Atlanta business communicators group to host panel on blogging

August 24, 2007

Last year our STC chapter worked with our counterparts at the local chapter of the International Association of Business Communicators (IABC) to host a panel on blogging. It was a great success.

On Tuesday, August 28 (sorry for the short notice!) the Atlanta IABC is holding another program on the same topic with different panelists: “Social Media: It’s new. It’s hip. But will it work for you?”

One of the panelists is Marilynn Mobley for the Edelman PR firm. Marilynn has two blogs: Baby Boomer Insights and Remain Relevant in Changing Times.

IABC’s meetings are held at Maggiano’s in Buckhead. Your registration fee includes lunch.  

I will be conducting training at work that day and can’t attend. If any of you Atlanta STCers are able to go, please let them know that you are from the STC and you heard about it here!

Speaking of blogging, I wanted to point you to a couple of McKinsey reports on the subject of how Web 2.0 collaboration tools are being accepted in the workplace. In March, they published a survey on how businesses are using Web 2.0. This week, another report came out on “How companies can make the most of user-generated content.”

Tuesday evening is our STC Happy Hour in Norcross at Paizano’s from 6 to 7 pm.


Are developers lazy?

August 22, 2007

At tonight’s STC chapter meeting, we had a “showdown” of sorts between the sometimes conflicting forces on a software development team. Robert (our chapter program manager) assembled a panel of 5: a business analyst turned product manager, another product manager, a QA/documentation manager, a project manager, and a development team manager. The panel took up the commonly debated questions of who is to blame for setbacks, defects, and failures in software development and then examined the role that the technical communicator can play in that meelee.

This was a great format for a chapter program because we all have confronted these questions in one way or another.

Robert interviewed the panelists ahead of time to get their thoughts on conflicts and tensions in development teams. Then he (diplomatically) threw their statements back at them in the midst of the panel discussion.

Notice that all of the speakers were in management. It would have been good to have a few guys from the trenches to take on the accusations and recriminations. “Are developers lazy?” is one that I would like to have seen fielded by a real developer, not a manager.

The panel had nothing but nice things to say about technical communicators. This is not the real world. I would have preferred to hear someone with a few bones to pick with us. While the best of us can provide real value on a development team, some of us (and sadly, you don’t know who you are) can be Tina-like in our behavior, driving everyone batty.

One point everyone agreed on was the importance of communication in teams. They weren’t primarily speaking of written communication either. It was people skills. This is the point I want to leave you with. Cultivate your people skills. If you are good at interacting with different types of people, you might take that for granted. But it is a rare and valued ability.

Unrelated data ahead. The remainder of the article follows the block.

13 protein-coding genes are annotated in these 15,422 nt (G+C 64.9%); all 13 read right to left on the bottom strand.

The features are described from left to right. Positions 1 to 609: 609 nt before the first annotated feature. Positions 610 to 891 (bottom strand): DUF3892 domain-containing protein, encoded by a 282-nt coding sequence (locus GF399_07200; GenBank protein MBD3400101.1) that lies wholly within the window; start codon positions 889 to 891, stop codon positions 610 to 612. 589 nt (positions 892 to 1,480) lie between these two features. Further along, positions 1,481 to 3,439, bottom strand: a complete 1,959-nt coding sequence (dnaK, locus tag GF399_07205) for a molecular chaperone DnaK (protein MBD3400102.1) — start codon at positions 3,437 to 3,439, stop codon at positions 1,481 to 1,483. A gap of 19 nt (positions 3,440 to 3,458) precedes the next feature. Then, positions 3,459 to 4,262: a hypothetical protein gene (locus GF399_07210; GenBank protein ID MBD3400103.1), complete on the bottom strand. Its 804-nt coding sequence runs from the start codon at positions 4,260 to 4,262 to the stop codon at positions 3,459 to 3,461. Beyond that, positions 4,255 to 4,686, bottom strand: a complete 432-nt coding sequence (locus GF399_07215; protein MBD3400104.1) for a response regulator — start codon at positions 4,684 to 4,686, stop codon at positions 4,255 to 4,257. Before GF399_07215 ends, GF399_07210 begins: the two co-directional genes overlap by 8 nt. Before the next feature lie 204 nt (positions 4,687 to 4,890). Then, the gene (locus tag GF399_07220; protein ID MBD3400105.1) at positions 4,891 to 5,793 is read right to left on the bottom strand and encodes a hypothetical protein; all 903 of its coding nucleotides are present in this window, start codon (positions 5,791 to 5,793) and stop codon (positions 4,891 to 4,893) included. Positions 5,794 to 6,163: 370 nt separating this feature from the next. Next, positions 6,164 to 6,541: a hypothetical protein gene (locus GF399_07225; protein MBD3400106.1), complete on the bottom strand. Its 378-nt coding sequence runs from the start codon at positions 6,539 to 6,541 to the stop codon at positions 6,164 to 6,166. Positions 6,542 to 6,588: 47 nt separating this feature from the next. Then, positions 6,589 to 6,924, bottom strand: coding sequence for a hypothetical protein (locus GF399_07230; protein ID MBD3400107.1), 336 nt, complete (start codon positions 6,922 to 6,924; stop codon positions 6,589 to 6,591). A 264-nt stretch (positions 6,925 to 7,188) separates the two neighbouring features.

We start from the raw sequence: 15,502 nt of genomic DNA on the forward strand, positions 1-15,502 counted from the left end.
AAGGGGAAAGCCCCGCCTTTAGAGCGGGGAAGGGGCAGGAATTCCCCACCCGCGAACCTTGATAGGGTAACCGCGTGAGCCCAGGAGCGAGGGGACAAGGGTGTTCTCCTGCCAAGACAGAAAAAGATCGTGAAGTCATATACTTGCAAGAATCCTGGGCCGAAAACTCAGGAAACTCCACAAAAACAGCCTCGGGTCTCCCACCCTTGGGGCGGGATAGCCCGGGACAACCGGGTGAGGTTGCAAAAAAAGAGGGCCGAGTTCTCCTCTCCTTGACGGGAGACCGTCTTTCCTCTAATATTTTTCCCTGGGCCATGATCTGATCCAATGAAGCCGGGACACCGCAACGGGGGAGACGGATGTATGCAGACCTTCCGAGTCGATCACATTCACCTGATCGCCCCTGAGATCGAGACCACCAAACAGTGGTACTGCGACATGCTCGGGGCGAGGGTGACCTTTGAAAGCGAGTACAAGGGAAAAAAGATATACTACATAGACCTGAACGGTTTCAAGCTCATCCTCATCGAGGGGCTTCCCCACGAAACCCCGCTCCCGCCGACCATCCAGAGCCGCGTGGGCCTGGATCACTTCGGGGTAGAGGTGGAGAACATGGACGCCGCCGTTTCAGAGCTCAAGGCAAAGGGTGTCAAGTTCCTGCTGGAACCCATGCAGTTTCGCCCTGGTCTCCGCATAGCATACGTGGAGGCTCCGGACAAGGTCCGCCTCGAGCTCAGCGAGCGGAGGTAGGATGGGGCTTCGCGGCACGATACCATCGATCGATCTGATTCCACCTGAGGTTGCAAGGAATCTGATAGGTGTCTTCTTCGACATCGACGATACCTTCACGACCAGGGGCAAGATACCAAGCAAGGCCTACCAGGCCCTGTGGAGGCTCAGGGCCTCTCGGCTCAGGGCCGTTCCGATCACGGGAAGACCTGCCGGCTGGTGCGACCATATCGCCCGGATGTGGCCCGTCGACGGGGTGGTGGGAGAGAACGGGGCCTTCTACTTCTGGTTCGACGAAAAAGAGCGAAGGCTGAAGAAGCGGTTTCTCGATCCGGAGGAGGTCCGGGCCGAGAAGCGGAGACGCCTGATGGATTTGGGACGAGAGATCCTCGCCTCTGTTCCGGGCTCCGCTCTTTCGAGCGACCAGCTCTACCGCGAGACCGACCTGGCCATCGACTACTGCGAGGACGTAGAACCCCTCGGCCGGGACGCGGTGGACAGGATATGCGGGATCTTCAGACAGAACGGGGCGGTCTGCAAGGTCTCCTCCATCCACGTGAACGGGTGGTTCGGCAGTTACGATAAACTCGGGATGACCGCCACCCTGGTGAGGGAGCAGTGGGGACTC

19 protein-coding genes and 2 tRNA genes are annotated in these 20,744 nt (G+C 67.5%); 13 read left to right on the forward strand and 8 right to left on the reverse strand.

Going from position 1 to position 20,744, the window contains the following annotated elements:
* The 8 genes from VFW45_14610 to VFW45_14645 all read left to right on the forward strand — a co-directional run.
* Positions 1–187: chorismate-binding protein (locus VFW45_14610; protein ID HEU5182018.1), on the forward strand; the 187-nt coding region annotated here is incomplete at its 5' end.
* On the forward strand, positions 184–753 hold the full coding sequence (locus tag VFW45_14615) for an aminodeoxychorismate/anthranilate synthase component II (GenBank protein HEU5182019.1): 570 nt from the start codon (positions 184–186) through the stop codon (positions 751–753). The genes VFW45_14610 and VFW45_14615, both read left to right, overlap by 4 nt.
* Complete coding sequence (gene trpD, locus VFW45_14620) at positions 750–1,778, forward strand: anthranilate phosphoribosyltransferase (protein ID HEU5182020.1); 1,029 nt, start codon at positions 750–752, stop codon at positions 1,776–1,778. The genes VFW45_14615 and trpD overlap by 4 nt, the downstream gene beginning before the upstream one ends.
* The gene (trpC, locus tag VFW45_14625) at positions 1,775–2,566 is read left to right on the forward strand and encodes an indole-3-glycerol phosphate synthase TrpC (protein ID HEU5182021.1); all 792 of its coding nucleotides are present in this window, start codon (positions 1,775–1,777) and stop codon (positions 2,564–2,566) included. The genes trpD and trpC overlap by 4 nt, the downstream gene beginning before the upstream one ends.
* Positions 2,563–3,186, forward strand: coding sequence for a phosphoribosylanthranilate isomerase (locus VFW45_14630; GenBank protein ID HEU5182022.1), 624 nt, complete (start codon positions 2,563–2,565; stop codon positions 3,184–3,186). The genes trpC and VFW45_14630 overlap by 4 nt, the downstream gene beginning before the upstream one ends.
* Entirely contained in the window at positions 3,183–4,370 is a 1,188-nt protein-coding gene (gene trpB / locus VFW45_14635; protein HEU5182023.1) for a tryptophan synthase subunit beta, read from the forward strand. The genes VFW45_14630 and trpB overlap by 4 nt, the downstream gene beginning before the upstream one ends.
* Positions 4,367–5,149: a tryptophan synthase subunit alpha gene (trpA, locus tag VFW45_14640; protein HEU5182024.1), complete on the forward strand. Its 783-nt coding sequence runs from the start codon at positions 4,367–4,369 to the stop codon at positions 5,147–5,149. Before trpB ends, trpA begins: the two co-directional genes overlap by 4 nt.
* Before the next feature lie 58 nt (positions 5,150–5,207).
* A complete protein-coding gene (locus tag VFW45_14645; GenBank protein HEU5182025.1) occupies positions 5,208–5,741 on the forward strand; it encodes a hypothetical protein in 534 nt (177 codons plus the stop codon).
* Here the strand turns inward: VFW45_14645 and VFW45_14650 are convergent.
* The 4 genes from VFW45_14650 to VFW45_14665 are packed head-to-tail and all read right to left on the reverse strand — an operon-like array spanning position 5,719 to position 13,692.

The man who communicated with technology

August 20, 2007

Joybubbles, died in Minneapolis on August 8. He was a sui generis technical communicator.

In 1957, Joybubbles (born Joe Engressia) found that he could communicate with the phone system, the only large, complex computer system readily accessible to the public at that time. He did this by whistling at the same pitch as a specific signal the phone system used. Yes, he was an early hacker, known in those days as a phone phreak. Here’s a link to a video about him. Younger generations of hackers and geeks revered him.

As you might guess, his special talent for making hundreds of illegal long distance calls eventually led to his arrest. An article in Esquire magazine in 1971 tells the story. But he didn’t do it for the money; he just loved the phone company and dreamed of working for them.

Reading Joybubbles’ story reminded me of Three Days of the Condor, a spy thriller where The Phone Company (TPC) turns out to be the omnipotent Big Brother.

Volunteers needed

August 7, 2007

The Atlanta STC Chapter is looking for volunteers to help with setup and cleanup at chapter programs. Since we are no longer holding events at the Marriott, we don’t have a paid staff to make the room presentable and clear away our leftovers at the end of the evening.

We’d like to have a small committee work on this so that it doesn’t fall on one person’s shoulders. If you are able to help, speak with me or Al or send us an e-mail. You don’t have to commit to attending every meeting.

User experience: The Durango and the buffalo farmer

August 6, 2007

For our trip to the Black Hills, I rented a Chrysler Durango at the airport to navigate the rugged terrain and back roads. It was too big, too expensive, and halfway through the trip, the driver’s side window refused to close, making for a windy, dusty drive.

It was only when we drove to the top of the really high peaks that I appreciated the sturdy SUV. When Dad warned us about the bad roads up to Cement Ridge, the northern most fire lookout post, I told Steve, “Let’s head up there and see what the Durango can do!” We made it to the top easily and the view was breathtaking! Cement Ridge lookout